In the original book, there are forty two one movement Rabboni Sonatas, aimed at exploring sonority and developing technique. He was clearly a great admirer of the human voice and its similarities with sound production of the flute. These sonatas certainly encourage the performer to approach the task in hand in a vocal manner.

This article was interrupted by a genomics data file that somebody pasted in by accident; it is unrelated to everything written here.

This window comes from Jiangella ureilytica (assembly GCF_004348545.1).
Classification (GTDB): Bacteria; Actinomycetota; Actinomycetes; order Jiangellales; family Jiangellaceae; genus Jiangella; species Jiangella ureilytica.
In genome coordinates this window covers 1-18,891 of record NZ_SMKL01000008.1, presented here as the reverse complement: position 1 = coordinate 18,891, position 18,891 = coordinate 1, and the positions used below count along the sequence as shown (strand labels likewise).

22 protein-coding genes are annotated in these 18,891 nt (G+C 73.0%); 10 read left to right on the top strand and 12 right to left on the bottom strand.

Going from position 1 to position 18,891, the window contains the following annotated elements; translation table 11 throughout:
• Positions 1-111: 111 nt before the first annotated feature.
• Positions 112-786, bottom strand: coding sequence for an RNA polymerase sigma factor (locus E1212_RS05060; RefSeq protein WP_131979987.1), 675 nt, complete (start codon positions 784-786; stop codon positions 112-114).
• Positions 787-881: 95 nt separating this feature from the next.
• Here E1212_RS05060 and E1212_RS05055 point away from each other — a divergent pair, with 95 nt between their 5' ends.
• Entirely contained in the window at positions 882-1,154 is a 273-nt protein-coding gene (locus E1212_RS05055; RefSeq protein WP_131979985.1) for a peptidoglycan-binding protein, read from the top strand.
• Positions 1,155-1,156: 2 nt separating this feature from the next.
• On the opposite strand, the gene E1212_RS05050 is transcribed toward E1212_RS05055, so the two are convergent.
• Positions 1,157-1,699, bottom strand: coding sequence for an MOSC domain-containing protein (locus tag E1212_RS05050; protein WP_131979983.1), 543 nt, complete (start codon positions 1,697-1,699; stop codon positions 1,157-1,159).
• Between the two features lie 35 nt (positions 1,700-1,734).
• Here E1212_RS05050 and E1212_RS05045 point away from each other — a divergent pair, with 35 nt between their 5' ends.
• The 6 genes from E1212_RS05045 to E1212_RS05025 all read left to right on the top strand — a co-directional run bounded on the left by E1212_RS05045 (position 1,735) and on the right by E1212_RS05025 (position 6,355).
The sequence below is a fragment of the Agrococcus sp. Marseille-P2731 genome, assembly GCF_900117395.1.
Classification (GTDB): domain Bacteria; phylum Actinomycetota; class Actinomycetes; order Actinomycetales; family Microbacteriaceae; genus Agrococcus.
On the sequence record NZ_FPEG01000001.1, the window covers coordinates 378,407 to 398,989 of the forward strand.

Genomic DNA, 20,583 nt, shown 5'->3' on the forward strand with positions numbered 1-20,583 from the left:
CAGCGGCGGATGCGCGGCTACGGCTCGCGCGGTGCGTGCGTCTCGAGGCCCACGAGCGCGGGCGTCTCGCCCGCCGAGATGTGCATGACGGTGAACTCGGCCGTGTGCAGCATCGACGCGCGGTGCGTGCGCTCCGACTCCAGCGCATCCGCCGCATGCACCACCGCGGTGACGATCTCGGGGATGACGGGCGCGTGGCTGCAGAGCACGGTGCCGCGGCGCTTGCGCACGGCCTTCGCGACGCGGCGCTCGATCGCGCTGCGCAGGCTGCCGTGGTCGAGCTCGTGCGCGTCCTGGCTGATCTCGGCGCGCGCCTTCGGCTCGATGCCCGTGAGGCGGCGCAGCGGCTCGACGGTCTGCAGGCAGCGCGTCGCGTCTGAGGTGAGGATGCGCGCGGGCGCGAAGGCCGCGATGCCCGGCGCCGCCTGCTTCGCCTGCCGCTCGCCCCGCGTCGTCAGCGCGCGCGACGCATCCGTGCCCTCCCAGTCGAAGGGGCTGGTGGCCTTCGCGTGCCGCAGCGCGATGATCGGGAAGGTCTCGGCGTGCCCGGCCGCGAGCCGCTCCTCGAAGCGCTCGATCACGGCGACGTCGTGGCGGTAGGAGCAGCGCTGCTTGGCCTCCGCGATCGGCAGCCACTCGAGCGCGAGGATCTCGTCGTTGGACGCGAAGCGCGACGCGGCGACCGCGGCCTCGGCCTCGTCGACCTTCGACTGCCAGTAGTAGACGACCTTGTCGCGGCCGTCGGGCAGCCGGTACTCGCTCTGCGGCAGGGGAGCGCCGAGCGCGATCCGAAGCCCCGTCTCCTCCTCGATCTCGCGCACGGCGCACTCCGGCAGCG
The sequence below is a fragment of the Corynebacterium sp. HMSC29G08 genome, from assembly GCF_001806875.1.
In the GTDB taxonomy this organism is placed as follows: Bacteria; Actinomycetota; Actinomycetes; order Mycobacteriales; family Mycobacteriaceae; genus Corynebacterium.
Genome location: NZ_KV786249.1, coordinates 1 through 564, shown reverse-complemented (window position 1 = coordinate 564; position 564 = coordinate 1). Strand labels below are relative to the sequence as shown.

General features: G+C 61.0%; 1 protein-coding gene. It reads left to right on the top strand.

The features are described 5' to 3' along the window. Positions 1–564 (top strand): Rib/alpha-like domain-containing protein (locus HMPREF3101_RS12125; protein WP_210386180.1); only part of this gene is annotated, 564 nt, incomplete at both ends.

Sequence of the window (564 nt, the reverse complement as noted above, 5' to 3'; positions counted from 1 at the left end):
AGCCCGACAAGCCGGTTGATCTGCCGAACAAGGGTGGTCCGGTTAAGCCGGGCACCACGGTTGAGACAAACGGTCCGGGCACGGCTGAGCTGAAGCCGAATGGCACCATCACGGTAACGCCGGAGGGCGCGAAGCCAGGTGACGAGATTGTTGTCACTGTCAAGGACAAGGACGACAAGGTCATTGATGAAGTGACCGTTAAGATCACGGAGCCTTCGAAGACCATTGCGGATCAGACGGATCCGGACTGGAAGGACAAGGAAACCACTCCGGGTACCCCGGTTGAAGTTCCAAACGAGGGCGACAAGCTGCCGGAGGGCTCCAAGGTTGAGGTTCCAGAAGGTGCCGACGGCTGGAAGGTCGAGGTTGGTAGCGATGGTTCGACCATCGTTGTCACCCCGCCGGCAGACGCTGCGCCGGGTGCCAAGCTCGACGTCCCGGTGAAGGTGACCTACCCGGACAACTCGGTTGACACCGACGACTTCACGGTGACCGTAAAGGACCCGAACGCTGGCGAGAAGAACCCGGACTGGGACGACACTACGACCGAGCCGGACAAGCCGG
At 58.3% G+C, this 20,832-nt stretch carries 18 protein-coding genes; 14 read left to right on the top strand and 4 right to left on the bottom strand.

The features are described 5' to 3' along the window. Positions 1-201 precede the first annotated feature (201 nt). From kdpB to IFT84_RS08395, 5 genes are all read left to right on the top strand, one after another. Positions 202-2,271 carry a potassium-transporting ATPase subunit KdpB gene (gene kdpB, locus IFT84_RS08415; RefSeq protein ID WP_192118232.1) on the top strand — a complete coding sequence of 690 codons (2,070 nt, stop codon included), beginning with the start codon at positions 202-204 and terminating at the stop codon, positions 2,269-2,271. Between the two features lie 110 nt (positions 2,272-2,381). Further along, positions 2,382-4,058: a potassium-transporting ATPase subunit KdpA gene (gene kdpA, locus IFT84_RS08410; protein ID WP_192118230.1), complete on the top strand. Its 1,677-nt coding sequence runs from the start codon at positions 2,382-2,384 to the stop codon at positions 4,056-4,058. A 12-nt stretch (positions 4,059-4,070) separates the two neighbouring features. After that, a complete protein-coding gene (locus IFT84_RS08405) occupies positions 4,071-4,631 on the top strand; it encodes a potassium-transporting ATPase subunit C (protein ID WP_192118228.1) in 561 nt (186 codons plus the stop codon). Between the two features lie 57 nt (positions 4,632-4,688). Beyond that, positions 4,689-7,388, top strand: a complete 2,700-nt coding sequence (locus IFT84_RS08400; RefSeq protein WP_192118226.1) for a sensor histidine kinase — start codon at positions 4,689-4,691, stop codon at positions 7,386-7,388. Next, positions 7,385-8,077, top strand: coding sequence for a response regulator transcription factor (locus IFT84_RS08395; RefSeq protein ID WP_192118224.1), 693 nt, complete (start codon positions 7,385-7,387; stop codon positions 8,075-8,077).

However, it transpires that Rabboni also had magpie tendencies, as many of these pieces are arrangements of the music of other composers (an example being No. 13, which is in fact taken from a sketch of the slow movement of an oboe sonata by Donizetti, but rewritten up a fourth!). I have yet to find any of the original piano accompaniments.